Fabrizio Chello
Suor Orsola Benincasa University of Naples

The concept of reflectivity began to circulate in the pedagogical literature during the 1980s thanks to Donald Alan Schönin’s studies (1983/1993) on professional epistemologies. Its popularity was due to the specific qualities of the concept but also to the cultural setting in which it was developed, in that it was characterized by a powerful drive to rethink the relationship between knowledge and action and overcome the oppositions that had ensnared the Western tradition. The concept of reflectivity has thus also been reused by other epistemological and theoretical approaches. Some of these approaches were very different from Schönin’s, a fact which helped generate certain ambiguities and areas of confusion. This is why I outline the concept here exclusively in reference to the work of Schön and John Dewey, to whom he referred.
Schön developed the concept of ‘reflectivity’ because he believed that the crisis in the professional world, the focus of his analysis, could be traced back to the pervasive domain of Technical Rationality. Specifically, the rationality according to which professionals, as properly trained experts, apply scientific knowledge constructed through standardized research protocols to a specific problematic case in order to identify a possible solution. This idea outlines a hierarchical, deterministic and unidirectional dynamic between theory and practice, and as such it fails to take into account the changing, uncertain and ambiguous nature of the issues that professional face on a daily basis.
In order to highlight this changeable nature, Schön departed from the neo-positivist view of scientific knowledge by drawing on early 20th century American pragmatism and particularly John Dewey’s (1938/1974) volume Logic: The theory of inquiry. In this work, Dewey interprets scientific research as a reflective type of logical process through which a situation initially perceived as uncertain, ambiguous and problematic becomes clear, well-defined and manageable. Therefore, Schön (1983/1993) was able to think of professional activity as the result of a research process based on Reflective Rationality, i.e. a form of non-applicative and non-standardized rationality allowing professionals to:

  • analyze the uncertain and indeterminate situations in which they find themselves;
  • transform these situations into problems to be addressed;
  • identify the aims of their interventions;
  • design the actions and tools comprising these interventions.

According to this vision, professionals carry out an ‘artistic’ or ‘artisanal’ type of cognitive work in a tacit and implicit way during their professional activity (reflection-in-action) and/or in a more explicit and conscious way after their activity is completed (reflection-on-action).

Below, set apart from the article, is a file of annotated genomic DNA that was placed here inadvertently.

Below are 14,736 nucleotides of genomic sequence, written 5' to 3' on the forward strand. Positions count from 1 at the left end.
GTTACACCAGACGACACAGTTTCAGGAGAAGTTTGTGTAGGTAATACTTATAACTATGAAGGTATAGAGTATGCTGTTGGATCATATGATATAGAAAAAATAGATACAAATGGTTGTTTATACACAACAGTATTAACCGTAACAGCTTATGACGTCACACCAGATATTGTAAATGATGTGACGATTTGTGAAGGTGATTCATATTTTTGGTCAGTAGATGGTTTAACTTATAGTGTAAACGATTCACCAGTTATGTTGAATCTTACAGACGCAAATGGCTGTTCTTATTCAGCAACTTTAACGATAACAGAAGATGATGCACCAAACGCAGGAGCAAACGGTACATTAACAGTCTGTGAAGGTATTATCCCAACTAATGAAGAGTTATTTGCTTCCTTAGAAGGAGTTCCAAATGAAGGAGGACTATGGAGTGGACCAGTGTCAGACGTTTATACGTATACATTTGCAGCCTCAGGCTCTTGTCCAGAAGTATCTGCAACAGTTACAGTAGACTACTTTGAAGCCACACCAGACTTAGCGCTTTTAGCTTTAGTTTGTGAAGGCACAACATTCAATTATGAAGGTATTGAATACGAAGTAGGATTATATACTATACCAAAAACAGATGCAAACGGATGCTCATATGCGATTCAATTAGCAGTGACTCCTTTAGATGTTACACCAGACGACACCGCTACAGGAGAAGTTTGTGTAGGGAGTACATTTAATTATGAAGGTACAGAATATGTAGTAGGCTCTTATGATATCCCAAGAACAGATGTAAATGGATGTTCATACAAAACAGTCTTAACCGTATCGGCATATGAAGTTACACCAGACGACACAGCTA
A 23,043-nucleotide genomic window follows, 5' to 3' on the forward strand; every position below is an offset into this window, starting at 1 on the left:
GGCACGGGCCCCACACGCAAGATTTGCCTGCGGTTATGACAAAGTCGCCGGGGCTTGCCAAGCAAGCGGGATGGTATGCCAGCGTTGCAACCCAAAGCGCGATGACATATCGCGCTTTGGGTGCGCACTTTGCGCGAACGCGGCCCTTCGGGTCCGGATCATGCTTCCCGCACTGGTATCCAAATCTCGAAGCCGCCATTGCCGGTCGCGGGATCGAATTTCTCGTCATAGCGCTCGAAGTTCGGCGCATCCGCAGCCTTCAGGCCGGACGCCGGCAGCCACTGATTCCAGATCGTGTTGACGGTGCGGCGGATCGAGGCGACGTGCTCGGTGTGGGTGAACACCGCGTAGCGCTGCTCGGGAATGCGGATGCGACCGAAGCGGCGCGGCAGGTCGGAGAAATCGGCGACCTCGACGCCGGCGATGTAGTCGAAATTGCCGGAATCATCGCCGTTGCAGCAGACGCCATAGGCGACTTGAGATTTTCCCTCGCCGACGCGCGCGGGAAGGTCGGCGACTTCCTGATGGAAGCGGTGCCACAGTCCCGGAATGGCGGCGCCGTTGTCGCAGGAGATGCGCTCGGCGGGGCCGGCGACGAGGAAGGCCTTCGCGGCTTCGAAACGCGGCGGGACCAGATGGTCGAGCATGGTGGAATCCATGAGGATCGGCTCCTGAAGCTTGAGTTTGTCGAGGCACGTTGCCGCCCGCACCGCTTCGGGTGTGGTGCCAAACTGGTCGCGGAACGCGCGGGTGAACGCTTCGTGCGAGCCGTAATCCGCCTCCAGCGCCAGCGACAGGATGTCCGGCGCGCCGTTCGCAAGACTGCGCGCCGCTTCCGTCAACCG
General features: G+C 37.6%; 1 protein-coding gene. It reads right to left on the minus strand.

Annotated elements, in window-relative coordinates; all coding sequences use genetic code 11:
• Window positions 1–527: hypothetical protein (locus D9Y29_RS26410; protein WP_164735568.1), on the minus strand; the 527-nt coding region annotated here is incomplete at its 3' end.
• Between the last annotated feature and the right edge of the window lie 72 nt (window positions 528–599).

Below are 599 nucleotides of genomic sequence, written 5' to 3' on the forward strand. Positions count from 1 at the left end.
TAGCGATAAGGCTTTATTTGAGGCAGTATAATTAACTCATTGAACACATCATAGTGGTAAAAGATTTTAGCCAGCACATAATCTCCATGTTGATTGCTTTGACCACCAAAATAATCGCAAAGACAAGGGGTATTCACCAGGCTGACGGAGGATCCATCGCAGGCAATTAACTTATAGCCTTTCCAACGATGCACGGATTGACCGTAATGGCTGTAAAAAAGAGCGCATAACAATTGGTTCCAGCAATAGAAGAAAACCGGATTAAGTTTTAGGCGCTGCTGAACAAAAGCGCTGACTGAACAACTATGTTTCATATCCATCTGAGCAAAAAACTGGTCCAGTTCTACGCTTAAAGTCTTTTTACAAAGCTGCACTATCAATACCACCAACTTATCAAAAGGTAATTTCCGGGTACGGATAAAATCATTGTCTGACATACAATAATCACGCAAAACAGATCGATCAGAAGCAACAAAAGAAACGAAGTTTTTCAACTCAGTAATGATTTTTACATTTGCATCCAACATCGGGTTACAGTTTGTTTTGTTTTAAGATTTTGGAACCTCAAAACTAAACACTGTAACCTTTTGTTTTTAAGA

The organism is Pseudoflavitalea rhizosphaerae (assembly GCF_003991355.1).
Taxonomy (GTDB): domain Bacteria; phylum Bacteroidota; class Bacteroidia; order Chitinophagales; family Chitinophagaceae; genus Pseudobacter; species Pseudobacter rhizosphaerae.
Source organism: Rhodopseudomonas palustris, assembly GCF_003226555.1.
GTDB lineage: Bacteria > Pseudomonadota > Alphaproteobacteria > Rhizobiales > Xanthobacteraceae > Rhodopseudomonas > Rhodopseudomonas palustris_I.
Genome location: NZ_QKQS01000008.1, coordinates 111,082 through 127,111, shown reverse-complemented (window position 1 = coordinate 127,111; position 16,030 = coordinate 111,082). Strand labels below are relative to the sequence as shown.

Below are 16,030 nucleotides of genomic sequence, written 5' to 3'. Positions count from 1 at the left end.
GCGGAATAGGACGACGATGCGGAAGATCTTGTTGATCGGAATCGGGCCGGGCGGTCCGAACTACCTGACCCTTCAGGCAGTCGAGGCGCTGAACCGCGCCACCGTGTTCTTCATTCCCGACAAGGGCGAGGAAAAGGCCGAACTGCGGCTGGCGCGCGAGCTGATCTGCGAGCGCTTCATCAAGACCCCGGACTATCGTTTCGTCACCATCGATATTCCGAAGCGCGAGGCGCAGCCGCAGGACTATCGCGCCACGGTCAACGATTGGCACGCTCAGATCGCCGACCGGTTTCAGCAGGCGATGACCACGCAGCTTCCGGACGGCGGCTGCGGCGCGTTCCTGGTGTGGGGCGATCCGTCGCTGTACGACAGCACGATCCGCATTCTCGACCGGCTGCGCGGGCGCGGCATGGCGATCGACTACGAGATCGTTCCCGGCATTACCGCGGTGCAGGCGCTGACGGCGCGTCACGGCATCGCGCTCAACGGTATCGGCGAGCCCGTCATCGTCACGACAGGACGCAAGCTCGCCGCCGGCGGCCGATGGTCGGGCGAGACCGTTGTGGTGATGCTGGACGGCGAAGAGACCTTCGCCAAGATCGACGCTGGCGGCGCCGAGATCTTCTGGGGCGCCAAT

As Mezirow’s work shows (1991/2003), Schön’s epistemological idea made it possible to uncover the potentially transformative role of reflectivity as a competence that allows professionals to look back on their activity in order to question and potentially change their perspectives.
However, this idea has also been widely criticized (see Erlandson, 2007), especially in relation to three main areas:

  1. the concept of reflection-in-action involves a time span too limited for the actor to reflect on problematic aspects; such reflection can only occur in reflection-on-action;
  2. reflectivity, although shared and dialogic, is conceived as an individual competence and, therefore, the absence of a true intersubjective perspective may lead professionals to interpret the product of their reflection in a normative way;
  3. the dominant role of language in the analysis of problematic situations leads to misunderstanding factual reality

Although these criticisms stem from different theoretical perspectives and purposes, they converge in identifying some weaknesses inherent in the constructivist interpretation of Dewey’s pragmatism that seems to have inspired Schön’s formulation of reflectivity (1983/1993). In response to these points, ‘reflectivity’ was re-read more recently in light of Dewey’s perspective (Dewey & Bentley, 1949/1974) as the function emerging from the transaction between organism and environment and, therefore, a feature that belongs not to individual professionals but to the system in which they operate.
A number of research actions in the RE-SERVES project are designed on the basis of this reinterpretation, with the aim of allowing formal and non-formal educational services to enhance their reflectivity through practices of transactional comparison so as to transform themselves into educational communities of care.

Selected references

Dewey, J. (1974). Logica, teoria dell’indagine. Einaudi. (Originariamente pubblicato nel 1938)

Dewey, J., & Bentley, A.F. (1974). Conoscenza e transazione. La Nuova Italia. (Originariamente pubblicato nel 1949)

Erlandson, P. (2007), Docile Bodies and Imaginary Minds. On Schön’s Reflection-in-Action. Göteborgs Universitet.

Mezirow J. (2003). Apprendimento e trasformazione. Il significato dell’esperienza e il valore della riflessione nell’apprendimento degli adulti. Raffaello Cortina. (Originariamente pubblicato nel 1991)

Schön, D.A. (1993). Il professionista riflessivo. Per una nuova epistemologia della pratica professionale. Dedalo. (Originariamente pubblicato nel 1983)

How to cite this text:

Chello, F. (2020). Reflectivity. In M. Milana & P. Perillo (Cur.) RE-SERVES project: Glossary.